Right? But but mostly, he had a coherent ideology that you knew what you were getting from him and his opposition to the party was ideological and you felt like it was largely principle. I can’t tell you what Christian Cinema’s ideological objections are to the party really. I she like, her objection on the last inflation reduction act was, like, she wanted to not increase taxes on the hedge fund guys, and she used to be a member of the green party. And she feels very passionate about the filibuster for some reason.
  • Speaker 3
    0:10:11

    Weird. Yeah. And, like, this is the thing. If you
  • Speaker 6
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    take out all of her weird Thought in the side stuff. She was with the Democrats on the infrastructure thing. She voted with by ninety percent of the time If it
  • Speaker 1
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    wasn’t for her, he would not have gotten those judges through. He would
  • Speaker 3
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    not have
  • Speaker 1
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    gotten any of that The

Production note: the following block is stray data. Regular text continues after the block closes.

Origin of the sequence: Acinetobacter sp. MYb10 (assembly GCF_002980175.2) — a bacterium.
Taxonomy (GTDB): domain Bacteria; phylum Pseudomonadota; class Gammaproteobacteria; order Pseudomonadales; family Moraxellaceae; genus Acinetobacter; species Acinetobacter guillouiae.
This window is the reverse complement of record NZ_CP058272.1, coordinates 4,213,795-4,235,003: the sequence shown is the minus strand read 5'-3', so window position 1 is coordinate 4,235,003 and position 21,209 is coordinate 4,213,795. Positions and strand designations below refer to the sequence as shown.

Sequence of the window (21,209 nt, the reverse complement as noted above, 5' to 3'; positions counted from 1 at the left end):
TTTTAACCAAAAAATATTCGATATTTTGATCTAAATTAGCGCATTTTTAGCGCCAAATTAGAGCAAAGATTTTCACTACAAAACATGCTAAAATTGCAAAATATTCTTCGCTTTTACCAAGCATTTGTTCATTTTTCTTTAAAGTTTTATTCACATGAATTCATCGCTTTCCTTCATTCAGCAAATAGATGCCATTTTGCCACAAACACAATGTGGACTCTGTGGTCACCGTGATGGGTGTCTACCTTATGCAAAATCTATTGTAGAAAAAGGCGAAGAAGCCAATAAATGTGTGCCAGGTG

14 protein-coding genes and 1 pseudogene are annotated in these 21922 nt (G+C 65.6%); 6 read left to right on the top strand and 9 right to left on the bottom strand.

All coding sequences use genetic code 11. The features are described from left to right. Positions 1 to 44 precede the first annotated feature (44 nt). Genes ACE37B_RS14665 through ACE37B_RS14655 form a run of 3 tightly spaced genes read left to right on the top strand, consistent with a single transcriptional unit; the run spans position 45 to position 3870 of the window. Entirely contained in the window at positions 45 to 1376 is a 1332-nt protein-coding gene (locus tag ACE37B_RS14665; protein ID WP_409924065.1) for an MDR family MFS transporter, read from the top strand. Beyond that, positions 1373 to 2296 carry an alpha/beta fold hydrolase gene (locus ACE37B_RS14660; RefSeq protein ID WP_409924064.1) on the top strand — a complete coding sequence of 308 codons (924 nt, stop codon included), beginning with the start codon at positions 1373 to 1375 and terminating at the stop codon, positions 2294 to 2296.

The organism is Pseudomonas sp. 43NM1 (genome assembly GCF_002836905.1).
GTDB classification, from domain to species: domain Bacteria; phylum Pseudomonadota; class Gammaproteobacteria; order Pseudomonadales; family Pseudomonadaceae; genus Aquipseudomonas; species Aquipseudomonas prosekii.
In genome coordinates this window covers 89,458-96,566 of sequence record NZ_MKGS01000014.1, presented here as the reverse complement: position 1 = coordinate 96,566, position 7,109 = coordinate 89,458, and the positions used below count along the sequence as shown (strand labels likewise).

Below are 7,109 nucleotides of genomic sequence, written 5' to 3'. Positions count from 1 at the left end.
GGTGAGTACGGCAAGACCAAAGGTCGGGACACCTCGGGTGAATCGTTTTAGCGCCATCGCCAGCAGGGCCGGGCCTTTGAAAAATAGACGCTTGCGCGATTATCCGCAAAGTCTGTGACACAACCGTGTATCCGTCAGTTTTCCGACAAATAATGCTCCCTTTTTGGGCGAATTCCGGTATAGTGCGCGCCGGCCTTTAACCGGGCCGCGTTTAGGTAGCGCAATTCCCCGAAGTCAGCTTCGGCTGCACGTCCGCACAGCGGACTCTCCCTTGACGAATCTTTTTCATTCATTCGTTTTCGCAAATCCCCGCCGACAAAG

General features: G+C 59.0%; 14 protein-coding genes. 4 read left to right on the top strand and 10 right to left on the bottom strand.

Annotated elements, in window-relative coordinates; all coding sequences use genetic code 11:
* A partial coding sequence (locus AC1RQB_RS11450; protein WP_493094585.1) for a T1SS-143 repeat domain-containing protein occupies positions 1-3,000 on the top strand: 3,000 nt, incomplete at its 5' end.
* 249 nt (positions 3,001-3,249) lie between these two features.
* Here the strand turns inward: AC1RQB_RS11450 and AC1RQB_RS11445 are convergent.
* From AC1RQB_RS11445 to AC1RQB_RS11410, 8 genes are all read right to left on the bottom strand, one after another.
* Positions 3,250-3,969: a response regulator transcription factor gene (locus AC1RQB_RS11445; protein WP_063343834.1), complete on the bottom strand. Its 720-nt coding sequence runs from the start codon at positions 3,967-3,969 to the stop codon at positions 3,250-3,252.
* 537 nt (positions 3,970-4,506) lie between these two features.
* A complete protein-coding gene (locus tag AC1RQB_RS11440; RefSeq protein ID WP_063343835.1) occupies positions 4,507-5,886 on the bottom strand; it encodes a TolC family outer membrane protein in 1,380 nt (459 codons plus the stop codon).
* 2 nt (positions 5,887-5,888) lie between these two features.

• Speaker 3
    0:10:27

    gun drill she was negotiating on. So she did some good things that that is within the democratic policy rubric. So why is she always So why
  • Speaker 1
    0:10:35

    is she different than Joe Manchin? I mean, you’re like a, you know, Saint Joe mansion. Why not Saint Kirsten Cinema? I mean, she doesn’t want big omnibus spending bills and I don’t know. I don’t know.
  • Speaker 1
    0:10:46

    But the the hedge fund thing I
  • Speaker 3
    0:10:48

    I can’t explain. I I don’t know. Joe mentioned as a pretty clear ideological framework, though. And Joe mentioned is a conservative West Virginia Democrat. Like, he he’s four.
  • Speaker 3
    0:10:55

    This is like the John McCain thing, and he’s not gonna be four things that hurt the coal industry and the and other fossil fuels. Right? I he’s not gonna be for big spending bills. He is on guns, you know, gonna be want to cut a middle ground. Right?
  • Speaker 3
    0:11:10

    He’s not gonna be first all weapons bands. We might for background checks. Right? Because he’s from West Virginia. I like, that makes sense.
  • Speaker 3
    0:11:16

    Right? Like, it makes sense politically in a state that Joe Biden got, like, eight percent of the vote, and and it makes sense, Ideologically. Kirsten syndrome is from everyone as Democrats in her state now. You know, I mean, she says that, like, Arizona’s, we like her independence. I guess that’s kind of true, but Mark Kelly won by five points.
  • Speaker 3
    0:11:33